Keepers Of tradition
  Introduction        Folk Arts & Heritage Program        Search Archives        Blog
Browse themes:
  dance PreviousNext
Bharatha Natyam dancer, teacher, and choreographer
Jothi Raghavan performing at MITHAS, Bharatha Natyam dancer, teacher, and choreographer, 2007; Jothi Raghavan; Westford, Massachusetts;
Jothi Raghavan performing at MITHAS, Bharatha Natyam dancer, teacher, and choreographer, 2007
Jothi Raghavan
Westford, Massachusetts
verticle bar Artist
Jothi Raghavan
Westford, MA
Web Site
Jothi Raghavanis a master teacher, choreographer, and performer of Bharatha Natyam, a revered classical South Indian dance form. Intricate footwork along with body movements, language of hand gestures, facial expressions, and interpretive enactments are the most important elements of Bharatha Natyam. Jothi received her earliest training from her mother, Vimala Ramanujam a professional dancer in Chennai, India. Later, she studied for many years with Mr. S. K. Rajarathnam, acknowledged as one of the great masters ofBharatha Natyam. As is customary, the training was done with the master visiting the student's home every day and teaching for several hours at a time. She recalls, "He taught using a wooden plank and a stick to beat the rhythmic patterns, singing using verbalized rhythmic syllables. I also learnt vocal Carnatic music and to play the veena."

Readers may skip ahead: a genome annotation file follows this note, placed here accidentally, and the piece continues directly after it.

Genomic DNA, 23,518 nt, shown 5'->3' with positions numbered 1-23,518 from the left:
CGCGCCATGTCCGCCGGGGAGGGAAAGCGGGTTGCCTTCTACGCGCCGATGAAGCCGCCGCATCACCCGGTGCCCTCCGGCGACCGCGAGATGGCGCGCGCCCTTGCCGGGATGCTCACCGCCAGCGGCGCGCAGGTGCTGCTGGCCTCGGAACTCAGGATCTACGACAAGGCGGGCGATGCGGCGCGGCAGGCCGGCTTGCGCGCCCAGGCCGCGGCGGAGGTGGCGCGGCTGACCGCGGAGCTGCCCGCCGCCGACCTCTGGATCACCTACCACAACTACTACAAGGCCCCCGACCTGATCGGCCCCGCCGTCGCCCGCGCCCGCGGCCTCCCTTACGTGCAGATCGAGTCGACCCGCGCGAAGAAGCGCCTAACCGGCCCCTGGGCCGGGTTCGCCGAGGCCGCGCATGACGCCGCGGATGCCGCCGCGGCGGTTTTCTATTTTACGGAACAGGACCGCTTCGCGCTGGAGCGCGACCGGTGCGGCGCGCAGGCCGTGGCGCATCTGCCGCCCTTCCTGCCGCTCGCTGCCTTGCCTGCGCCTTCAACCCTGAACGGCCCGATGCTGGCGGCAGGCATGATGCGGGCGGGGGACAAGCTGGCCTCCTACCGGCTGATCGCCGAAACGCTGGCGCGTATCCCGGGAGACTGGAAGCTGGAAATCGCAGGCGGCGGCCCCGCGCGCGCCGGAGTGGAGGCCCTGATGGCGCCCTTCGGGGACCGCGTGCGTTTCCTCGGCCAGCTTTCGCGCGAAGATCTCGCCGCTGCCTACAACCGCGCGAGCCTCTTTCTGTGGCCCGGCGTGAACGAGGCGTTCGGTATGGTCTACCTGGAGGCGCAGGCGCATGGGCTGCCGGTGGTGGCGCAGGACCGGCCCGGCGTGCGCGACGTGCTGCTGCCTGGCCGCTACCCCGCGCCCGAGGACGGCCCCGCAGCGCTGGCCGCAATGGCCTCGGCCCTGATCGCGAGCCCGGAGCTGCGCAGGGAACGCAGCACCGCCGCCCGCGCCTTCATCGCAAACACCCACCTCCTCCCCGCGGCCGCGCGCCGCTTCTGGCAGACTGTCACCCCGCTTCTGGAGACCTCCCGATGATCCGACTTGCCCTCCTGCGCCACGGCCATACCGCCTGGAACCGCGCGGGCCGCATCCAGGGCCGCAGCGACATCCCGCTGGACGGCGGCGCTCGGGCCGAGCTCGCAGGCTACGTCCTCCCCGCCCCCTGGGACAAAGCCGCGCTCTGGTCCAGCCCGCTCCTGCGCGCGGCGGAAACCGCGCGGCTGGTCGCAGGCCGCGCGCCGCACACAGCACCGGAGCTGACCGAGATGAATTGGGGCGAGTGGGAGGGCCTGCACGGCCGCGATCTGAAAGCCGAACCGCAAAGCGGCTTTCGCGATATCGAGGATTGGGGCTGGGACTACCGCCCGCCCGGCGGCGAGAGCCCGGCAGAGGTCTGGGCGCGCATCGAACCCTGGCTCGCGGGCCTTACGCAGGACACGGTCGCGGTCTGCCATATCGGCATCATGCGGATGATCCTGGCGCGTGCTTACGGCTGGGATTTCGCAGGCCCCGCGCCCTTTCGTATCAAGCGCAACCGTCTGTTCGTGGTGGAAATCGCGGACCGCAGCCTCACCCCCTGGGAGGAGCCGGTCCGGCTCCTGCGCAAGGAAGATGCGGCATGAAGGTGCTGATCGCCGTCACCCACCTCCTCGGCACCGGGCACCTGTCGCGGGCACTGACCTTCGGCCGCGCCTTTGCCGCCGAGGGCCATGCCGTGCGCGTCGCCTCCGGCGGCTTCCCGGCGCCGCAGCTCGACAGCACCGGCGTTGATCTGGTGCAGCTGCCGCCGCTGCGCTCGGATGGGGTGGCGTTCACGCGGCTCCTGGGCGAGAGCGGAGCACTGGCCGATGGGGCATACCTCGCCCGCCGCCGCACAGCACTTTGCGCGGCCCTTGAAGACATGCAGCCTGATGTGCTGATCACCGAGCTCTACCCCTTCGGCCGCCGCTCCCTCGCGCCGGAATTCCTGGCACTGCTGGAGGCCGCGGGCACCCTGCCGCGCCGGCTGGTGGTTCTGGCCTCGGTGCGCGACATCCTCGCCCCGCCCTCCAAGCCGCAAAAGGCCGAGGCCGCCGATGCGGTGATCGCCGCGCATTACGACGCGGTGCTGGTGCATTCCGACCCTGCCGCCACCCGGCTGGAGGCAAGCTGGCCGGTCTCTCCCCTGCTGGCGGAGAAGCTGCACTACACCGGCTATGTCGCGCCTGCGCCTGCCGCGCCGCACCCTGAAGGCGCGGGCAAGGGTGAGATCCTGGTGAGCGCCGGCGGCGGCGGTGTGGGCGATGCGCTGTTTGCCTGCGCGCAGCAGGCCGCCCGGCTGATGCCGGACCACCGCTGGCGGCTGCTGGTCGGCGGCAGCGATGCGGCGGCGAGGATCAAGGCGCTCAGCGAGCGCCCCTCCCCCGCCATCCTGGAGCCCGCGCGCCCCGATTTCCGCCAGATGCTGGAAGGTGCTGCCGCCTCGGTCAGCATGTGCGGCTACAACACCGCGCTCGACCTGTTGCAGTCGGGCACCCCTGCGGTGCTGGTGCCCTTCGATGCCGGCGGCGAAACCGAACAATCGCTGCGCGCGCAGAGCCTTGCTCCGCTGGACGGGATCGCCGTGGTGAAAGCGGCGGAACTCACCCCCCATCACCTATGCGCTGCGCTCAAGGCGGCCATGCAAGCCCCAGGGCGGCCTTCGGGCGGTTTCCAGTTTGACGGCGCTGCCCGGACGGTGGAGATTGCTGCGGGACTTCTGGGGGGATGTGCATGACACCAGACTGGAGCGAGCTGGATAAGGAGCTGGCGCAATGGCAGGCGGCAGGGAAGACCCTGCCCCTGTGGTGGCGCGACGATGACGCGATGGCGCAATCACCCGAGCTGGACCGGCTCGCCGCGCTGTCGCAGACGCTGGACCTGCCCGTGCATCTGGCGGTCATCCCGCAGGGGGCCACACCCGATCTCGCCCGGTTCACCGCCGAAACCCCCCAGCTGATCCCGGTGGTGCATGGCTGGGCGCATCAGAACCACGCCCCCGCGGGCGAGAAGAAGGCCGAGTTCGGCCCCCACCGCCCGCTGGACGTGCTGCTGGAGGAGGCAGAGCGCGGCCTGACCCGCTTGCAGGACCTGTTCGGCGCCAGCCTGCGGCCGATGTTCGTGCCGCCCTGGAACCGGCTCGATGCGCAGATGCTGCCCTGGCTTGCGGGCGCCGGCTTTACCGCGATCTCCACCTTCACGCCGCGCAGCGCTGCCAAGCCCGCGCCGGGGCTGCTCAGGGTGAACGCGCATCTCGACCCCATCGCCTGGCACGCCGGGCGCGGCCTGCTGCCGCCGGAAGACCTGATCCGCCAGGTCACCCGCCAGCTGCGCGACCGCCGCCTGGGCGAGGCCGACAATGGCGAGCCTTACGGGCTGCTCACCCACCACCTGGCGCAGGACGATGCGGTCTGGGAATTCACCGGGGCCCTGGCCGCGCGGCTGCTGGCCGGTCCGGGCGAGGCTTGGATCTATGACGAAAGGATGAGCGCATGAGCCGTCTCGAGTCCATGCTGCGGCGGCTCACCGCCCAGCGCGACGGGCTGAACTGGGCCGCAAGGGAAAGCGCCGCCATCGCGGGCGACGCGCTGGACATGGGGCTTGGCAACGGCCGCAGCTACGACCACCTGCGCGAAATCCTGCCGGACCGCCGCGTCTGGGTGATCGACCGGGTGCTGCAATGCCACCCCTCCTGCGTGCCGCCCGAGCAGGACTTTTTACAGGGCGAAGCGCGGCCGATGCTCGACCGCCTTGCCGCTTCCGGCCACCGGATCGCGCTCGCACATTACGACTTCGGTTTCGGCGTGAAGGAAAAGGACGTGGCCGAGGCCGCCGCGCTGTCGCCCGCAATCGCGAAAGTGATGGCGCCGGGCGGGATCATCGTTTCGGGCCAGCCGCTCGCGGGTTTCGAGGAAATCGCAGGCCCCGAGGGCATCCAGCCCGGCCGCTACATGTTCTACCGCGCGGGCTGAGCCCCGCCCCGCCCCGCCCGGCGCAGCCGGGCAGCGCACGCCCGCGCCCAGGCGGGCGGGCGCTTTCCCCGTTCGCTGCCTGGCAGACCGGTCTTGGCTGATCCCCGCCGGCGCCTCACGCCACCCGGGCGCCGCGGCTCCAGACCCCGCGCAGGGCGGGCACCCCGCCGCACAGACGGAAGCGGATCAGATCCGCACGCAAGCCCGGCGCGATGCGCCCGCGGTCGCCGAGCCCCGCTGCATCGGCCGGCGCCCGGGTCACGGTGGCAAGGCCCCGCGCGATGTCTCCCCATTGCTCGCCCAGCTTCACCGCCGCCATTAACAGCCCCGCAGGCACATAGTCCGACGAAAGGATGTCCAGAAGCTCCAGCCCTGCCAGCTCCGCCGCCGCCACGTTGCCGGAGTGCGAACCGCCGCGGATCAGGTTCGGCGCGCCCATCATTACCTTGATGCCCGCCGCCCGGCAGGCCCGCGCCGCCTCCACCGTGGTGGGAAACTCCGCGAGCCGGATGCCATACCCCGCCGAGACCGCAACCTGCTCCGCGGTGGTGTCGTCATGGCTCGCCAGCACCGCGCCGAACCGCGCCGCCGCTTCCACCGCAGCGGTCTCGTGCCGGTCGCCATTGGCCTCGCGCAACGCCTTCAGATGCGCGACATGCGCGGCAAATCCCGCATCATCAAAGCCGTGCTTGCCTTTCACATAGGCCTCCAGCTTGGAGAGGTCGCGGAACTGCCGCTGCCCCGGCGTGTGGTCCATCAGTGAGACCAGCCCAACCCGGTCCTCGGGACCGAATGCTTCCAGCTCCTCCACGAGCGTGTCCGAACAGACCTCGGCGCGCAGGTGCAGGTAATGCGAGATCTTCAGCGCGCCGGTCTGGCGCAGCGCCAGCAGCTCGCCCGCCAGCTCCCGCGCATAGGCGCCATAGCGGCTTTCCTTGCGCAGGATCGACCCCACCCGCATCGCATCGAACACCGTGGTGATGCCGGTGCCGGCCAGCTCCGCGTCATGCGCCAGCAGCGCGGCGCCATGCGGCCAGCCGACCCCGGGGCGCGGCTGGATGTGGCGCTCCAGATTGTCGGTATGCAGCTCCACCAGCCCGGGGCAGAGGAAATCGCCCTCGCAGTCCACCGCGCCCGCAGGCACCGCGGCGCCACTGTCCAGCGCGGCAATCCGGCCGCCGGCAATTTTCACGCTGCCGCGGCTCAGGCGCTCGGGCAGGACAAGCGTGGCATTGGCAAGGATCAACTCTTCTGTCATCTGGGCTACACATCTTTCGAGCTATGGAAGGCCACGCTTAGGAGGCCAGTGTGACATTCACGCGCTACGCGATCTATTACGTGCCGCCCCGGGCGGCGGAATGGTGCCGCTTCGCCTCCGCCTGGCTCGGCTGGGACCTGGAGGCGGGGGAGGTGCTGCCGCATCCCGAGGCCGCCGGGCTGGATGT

Raghavan has performed extensively throughout India, the Far East, and the United States. As a performer and choreographer she has received many awards, including a 1996 Choreographers Fellowship from The National Endowment for the Arts.

A pioneer in bringing the Bharatha Natyam tradition to New England, she founded Nrityanjali in 1977. It remains one of New England's premiere training grounds for South Indian classical dance. Under her able guidance, generations of students have acquired the demanding skills of South Indian classical dance. The school has had over 80 arangetrams in the past 37 years of its existence.
verticle bar Purchase Exhibition Catalogue